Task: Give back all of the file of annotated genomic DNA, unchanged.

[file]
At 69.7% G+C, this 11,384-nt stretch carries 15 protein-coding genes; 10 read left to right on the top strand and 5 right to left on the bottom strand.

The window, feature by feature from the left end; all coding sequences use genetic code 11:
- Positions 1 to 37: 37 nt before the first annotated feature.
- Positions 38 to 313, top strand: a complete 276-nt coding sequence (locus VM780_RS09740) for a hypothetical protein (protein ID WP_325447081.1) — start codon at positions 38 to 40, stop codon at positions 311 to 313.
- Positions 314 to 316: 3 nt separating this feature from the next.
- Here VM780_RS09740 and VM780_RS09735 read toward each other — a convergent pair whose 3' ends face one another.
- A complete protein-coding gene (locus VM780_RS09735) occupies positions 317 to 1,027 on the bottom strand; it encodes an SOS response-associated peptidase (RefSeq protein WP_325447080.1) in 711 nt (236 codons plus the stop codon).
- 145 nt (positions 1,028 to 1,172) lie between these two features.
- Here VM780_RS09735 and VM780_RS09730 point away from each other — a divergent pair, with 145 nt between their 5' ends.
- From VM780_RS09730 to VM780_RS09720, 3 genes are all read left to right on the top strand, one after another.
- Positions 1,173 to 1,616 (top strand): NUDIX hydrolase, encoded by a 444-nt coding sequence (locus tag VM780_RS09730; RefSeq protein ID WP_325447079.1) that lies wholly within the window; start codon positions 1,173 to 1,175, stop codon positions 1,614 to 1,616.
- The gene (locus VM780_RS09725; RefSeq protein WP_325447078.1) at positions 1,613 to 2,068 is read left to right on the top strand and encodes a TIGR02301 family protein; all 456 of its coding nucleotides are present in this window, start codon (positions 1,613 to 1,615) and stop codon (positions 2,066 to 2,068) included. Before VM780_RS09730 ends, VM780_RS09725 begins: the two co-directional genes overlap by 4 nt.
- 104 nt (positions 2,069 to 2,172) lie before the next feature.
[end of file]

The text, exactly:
At 69.7% G+C, this 11,384-nt stretch carries 15 protein-coding genes; 10 read left to right on the top strand and 5 right to left on the bottom strand.

The window, feature by feature from the left end; all coding sequences use genetic code 11:
- Positions 1 to 37: 37 nt before the first annotated feature.
- Positions 38 to 313, top strand: a complete 276-nt coding sequence (locus VM780_RS09740) for a hypothetical protein (protein ID WP_325447081.1) — start codon at positions 38 to 40, stop codon at positions 311 to 313.
- Positions 314 to 316: 3 nt separating this feature from the next.
- Here VM780_RS09740 and VM780_RS09735 read toward each other — a convergent pair whose 3' ends face one another.
- A complete protein-coding gene (locus VM780_RS09735) occupies positions 317 to 1,027 on the bottom strand; it encodes an SOS response-associated peptidase (RefSeq protein WP_325447080.1) in 711 nt (236 codons plus the stop codon).
- 145 nt (positions 1,028 to 1,172) lie between these two features.
- Here VM780_RS09735 and VM780_RS09730 point away from each other — a divergent pair, with 145 nt between their 5' ends.
- From VM780_RS09730 to VM780_RS09720, 3 genes are all read left to right on the top strand, one after another.
- Positions 1,173 to 1,616 (top strand): NUDIX hydrolase, encoded by a 444-nt coding sequence (locus tag VM780_RS09730; RefSeq protein ID WP_325447079.1) that lies wholly within the window; start codon positions 1,173 to 1,175, stop codon positions 1,614 to 1,616.
- The gene (locus VM780_RS09725; RefSeq protein WP_325447078.1) at positions 1,613 to 2,068 is read left to right on the top strand and encodes a TIGR02301 family protein; all 456 of its coding nucleotides are present in this window, start codon (positions 1,613 to 1,615) and stop codon (positions 2,066 to 2,068) included. Before VM780_RS09730 ends, VM780_RS09725 begins: the two co-directional genes overlap by 4 nt.
- 104 nt (positions 2,069 to 2,172) lie before the next feature.